The USDA Crop Report released on Sept. 11 increased the expected U.S. corn and soybean production for 2009, as compared to the August USDA estimates. USDA is now estimating the total 2009 corn production at 12.95 billion bushels, which is 2% above the 12.76-billion-bushel estimate in August. Total U.S. corn production in 2008 was 12.1 billion bushels. The USDA report is estimating total soybean production in 2009 at 3.24 billion bushels, which is slight increase compared to the 3.20-billion-bushel estimate in August. Total U.S. soybean production in 2008 was 2.96 billion bushels.
USDA is estimating that the 2009 average corn yield in the U.S. will be 161.9 bu./acre, which would be the highest U.S. average corn yield on record. The estimated September corn yield is an increase of 2.4 bu./acre over the August estimate, and is 8 bu./acre above the 2008 average corn yield. The increased U.S. corn yield expectations by USDA are due to very favorable weather conditions during August in the western Corn Belt and the northern Great Plains. The average U.S. soybean yield for 2009 is now estimated at 42.3 bu./acre, compared to a final average U.S. soybean yield of 39.6 bu. Soybean yield estimates for 2009 in the Sept. 11 report for the Upper Midwest remained very similar to the Aug. 1 yield estimates.
Based on the Sept. 11 report, USDA is estimating the 2009 corn yield in Minnesota at 167 bu./acre, which is the same as the August estimate, and is slightly above the 2008 average corn yield of 164 bu. The projected 2009 corn yield in Minnesota trails only the record average state corn yield of 174 bu./acre in 2005. USDA is estimating the 2009 average corn yield in Iowa to be the highest ever at 187 bu./acre, with the September estimate being increased by 2 bu. compared to the Aug. 1 estimate, and 16 bu. above the final 2008 average state corn yield. Illinois was plagued by late planting and very wet field conditions early in the 2009 growing season. However, conditions in Illinois have improved considerably later in the growing season, and USDA is now projecting the 2009 average corn yield at the same level as the 2008 average corn yield of 179 bu./acre, which represents an increase of 4 bu. compared to the Aug. 1 estimate.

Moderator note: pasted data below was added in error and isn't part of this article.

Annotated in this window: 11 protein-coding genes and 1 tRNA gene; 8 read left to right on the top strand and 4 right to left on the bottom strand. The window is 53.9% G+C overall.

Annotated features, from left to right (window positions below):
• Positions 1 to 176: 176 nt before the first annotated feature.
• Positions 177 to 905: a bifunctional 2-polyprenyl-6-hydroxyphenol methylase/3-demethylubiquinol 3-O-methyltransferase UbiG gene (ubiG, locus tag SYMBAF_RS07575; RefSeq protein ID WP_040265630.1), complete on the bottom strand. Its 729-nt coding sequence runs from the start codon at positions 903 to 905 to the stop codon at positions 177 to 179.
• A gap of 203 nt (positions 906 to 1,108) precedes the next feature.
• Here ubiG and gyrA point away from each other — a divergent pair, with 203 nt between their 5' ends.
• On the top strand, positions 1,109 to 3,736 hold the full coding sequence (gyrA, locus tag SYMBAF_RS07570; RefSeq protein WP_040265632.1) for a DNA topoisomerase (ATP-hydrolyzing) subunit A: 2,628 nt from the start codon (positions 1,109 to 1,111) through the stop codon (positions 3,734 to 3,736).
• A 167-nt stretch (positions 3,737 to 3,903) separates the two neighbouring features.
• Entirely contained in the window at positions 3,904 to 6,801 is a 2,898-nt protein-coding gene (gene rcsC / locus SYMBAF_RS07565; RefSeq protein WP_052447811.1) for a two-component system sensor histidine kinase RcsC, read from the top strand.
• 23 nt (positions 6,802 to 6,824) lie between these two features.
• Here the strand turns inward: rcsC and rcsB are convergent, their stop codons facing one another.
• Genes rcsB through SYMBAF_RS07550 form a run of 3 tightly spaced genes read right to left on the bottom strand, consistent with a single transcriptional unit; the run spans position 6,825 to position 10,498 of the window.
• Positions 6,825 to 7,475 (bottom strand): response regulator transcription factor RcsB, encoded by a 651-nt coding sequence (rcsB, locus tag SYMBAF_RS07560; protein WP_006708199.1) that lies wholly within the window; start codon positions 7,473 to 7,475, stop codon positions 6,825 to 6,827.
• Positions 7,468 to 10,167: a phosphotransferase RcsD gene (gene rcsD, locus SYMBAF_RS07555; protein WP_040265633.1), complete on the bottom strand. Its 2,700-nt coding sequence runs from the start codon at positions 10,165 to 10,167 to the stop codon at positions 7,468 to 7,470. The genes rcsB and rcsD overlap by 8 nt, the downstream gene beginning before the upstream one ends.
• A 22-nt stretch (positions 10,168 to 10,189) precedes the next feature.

USDA estimated the 2009 Minnesota soybean yield at 40 bu./acre in the latest Crop Report, which is the same as the Aug. 1 report, and is 2 bu. higher than the 2008 state average soybean yield. The projected 2009 yield in Iowa is unchanged from the Aug. 1 USDA estimate of 52 bu./acre, and compares to a final average yield of 46 bu./acre in Iowa in 2008. The estimated 2009 average soybean yield in Illinois is 44 bu./acre, which is 3 bu. lower than the state average yield in 2008.
Projected Carryover Stocks
USDA also released the latest estimates for 2009-2010 carryover stocks of corn, soybeans and other grains on Sept. 11. USDA is now estimating 2009-2010 U.S. corn carryover stocks at 1.635 billion bushels, which is a slight increase compared to the Aug. 1 carryover estimates, but is down slightly from expected 2008-2009 final corn carryover estimates. USDA is expecting 2009-2010 soybean ending stocks to be 220 million bushels, which is double the expected final 2008-2009 final soybean ending stocks of 110 million bushels.
Projected carryover stocks for corn and soybeans reflect expected 2009 crop production, as well as estimated grain usages for feed use, processing, renewable fuel production, exports and other uses. These projections are a very key fundamental in the movement of grain markets following harvest season. USDA is expecting the corn usage for feed, ethanol production and exports all to increase in 2009-2010, compared to 2008-2009, which is why corn ending stocks are expected to have a slight decline in 2009-2010, even with the expected larger U.S. corn production in 2009. Any major changes in the USDA projected corn usage levels could put pressure on the corn market in the coming months.
USDA is currently estimating the U.S average cash corn price for 2009-2010 in a range of $3.05 to $3.65/bu., or an average of $3.35. Final U.S. average corn price was estimated at $4.08/bu. for 2008-2009, and was $4.20 in 2007-2008. USDA is projecting the U.S. average soybean price for 2009-2010 in a range of $8.10 to $9.10/bu., resulting in an average soybean price of $8.60. Final U.S. average soybean price was estimated at $10/bu. for 2008-2009, and was $10.10 in 2007-2008.
Passing of Norman Borlaug
In a week when we are discussing near-record yields and crop production in the U.S., it is probably appropriate that we recognize the life and achievements of Norman Borlaug, who was a leader and pioneer in developing the prosperous crop production that we enjoy today. Borlaug is well known for his wheat research at the University of Minnesota that greatly enhanced worldwide wheat production, and for leading efforts in the U.S. and other countries to prevent famine and to fight global hunger. He received the Nobel Peace Prize in 1970, and two years ago he received the Congressional Gold Medal, which is the highest civilian honor awarded in the U.S. Borlaug passed away this past weekend at the age of 95, but his legacy will live on.
Editor’s note: Kent Thiesse is a former University of Minnesota Extension educator and now is Vice President of MinnStar Bank, Lake Crystal, MN. You can contact him at 507-726-2137 or via e-mail at firstname.lastname@example.org.